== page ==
Despite the many post apocalyptic open-world games available today, I'm yet to play one inspired by kung-fu movies. Enter Experiment 101's Biomutant, a sprawling action RPG headed by Stefan Ljungqvist—whose credits include the Just Cause series and 2015's underrated Mad Max. His latest venture is more ambitious still. Despite not being able to play the build shown at Gamescom, Biomutant is easily the most intriguing game I've seen at the show so far.
"It's going to be more in depth in the final product," an Experiment 101 rep tells me as his colleague tinkers with the appearance of the game's anthropomorphic protagonist. What's on screen already looks pretty comprehensive—I counted eight different manipulatable skill traits, for example. We set off having adjusted our critter's fur colour and applying war paint to his face.
Biomutant's world is dying. It's up to you whether you want to heal The Tree of Life it or let it expire—and your in-game decisions, governed by a Yin and Yang-style karma meter, will determine your final outcome. Decisions made throughout the game will lock off certain dialogue paths. While players can occasionally revisit important decisions, being mindful of your approach makes sense if you're pursuing a specific outcome.
Our hero runs into the game's central and recurring antagonist, The Meat Eater. The ensuing fight offers a glimpse of the game's combat, which offers a smooth mix of ranged, melee and Max Payne-style bullet time. We're yet to develop our character, though, meaning we're not yet up to the task of bringing the world's last carnivore down. Our nimble critter instead takes cover in a nearby cave. Within, we find a cluster of Morks—biocontaminated creatures that spawn from the oily ooze that is the reason for of the world's sickness.
Biocreeps are the gateway to mutations—special abilities that can be mixed and matched to better deal with baddies. The first I'm shown is moth mouth, which lets you spit out a swarm of bugs. Telekinesis and Funghi follow—the latter of which lays mushrooms that can bounce you to otherwise inaccessible areas, or to fling hostile pursuers skyward. With that, there's a strong Metroidvania element to Biomutant, and Experiment 101 confirms specific mutations will help players reach areas within the game's world map.
The flip side of pursuing these mutagens, though, is that Biocreeps release infection upon death, which can cripple players and their teammates. If an NPC dies as a result of said infection, he or she is gone for good—forcing players to weigh up the value of hunting specific skill-altering toxins against the threat of losing comrades.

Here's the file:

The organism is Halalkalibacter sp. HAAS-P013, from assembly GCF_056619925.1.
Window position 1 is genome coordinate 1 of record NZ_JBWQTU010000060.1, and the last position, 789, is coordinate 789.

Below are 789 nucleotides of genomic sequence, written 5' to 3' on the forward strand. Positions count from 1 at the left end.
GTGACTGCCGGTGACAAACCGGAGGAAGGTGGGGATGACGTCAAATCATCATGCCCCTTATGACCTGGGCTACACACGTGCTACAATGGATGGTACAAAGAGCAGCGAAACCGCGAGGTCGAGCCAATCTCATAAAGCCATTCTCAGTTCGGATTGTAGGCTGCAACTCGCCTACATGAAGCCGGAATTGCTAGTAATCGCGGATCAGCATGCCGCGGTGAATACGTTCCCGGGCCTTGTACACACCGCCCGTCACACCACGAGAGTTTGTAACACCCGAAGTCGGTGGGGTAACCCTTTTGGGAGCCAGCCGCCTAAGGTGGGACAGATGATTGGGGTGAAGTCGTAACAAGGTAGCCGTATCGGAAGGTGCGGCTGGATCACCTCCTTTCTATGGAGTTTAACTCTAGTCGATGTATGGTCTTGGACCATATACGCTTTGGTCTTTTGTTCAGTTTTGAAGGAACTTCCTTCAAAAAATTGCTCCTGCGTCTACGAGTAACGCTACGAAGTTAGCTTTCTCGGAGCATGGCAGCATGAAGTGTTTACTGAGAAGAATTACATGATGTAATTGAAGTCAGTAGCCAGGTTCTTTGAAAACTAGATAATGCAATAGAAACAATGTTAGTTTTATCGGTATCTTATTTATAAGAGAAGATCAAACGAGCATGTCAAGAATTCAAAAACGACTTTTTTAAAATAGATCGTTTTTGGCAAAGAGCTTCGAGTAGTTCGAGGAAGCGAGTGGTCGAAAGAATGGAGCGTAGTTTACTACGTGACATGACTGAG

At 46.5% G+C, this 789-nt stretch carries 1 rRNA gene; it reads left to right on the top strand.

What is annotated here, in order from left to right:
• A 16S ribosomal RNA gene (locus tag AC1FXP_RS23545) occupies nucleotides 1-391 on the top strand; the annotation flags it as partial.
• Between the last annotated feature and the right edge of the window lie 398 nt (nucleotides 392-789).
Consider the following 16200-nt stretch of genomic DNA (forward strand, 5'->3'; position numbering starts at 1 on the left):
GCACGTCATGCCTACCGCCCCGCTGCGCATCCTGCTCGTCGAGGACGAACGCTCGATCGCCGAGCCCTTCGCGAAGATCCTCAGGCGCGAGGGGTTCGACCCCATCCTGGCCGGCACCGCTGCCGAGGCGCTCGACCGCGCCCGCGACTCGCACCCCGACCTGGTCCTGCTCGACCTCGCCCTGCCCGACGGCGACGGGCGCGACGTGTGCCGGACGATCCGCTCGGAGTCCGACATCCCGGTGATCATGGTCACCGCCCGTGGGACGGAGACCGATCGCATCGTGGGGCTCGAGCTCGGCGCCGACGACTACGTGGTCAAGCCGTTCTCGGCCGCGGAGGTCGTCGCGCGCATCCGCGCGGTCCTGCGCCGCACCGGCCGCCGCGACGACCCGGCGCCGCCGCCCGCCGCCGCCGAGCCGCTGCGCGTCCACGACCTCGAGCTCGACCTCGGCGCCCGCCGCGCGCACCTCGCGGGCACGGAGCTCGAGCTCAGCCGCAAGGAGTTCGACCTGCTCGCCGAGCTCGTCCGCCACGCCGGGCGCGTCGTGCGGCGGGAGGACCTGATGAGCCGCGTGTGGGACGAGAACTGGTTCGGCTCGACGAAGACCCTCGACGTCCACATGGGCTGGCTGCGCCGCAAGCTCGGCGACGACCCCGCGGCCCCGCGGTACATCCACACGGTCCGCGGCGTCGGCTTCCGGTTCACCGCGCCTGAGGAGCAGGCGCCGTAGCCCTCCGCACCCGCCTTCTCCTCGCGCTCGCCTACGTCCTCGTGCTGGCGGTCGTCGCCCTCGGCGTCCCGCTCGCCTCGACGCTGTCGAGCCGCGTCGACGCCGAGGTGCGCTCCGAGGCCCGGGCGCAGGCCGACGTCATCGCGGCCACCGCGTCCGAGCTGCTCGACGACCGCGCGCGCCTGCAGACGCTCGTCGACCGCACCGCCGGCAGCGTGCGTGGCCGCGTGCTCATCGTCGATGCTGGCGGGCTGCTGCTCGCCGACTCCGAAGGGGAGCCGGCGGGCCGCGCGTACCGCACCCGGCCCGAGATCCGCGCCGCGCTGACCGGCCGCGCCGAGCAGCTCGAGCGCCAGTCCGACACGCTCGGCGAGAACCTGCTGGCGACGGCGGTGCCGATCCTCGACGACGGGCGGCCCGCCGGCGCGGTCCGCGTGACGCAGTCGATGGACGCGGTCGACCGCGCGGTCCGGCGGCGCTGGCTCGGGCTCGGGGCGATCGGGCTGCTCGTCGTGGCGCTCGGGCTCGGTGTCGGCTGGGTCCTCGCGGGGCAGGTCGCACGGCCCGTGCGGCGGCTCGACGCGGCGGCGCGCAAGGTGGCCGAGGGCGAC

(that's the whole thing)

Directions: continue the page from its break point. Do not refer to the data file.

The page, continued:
Biomutant's world is also littered with weapon upgrades, and a comprehensive looting and crafting system will expand the range of possible builds. "I think we're up to 500,000 combos of ranged weapons and a similar amount of melee weapons," says Expriment 101. "Again, we'll have more in the final game."
Towards the demo's end, our plucky protagonist joins forces with a wise old man who knows about the Tree of Life and, crucially, how to save it. We're tasked with healing the roots of the tree, of which there are five scattered around the world—each with numerous smaller segments. Biomutant is a whimsical RPG tale that integrates combat and levelling systems with nuance.
Expriment 101 explains that much of what I'm shown is on rails, so as to best portray the systems and structures of the game. But before we wrap up, the devs take the protagonist out into open territory. It's a 16-square kilometre world, I'm told. "Some parts require some special gear or special vehicles, but otherwise you can just go nuts." Airships, gliders, mechs and even an oversized mechanical hand akin to The Addams Family's Thing are but some of the modes of transport you'll use to get around.
"We also have a fast travel system. They're animals, so they mark their territory", Experiment 101 adds, as the furry protagonist drops his drawers and unlocks a fast travel marker post by peeing against it. So far as side quests are concerned, 101 stresses they'll be dynamic and interesting and won't require players "collect 1,000 feathers", or other similarly tedious retrieval tasks common for the genre.
Even at this early stage, Biomutant looks incredible polished. If it can live up to its promise, it will be one of the best games of 2018. Very rarely do I come away from a hands-off demonstration quite so excited, but this is testament to the ambition and promise Biomutant shows. Experiment 101 is onto something here and I'm now desperate to see more.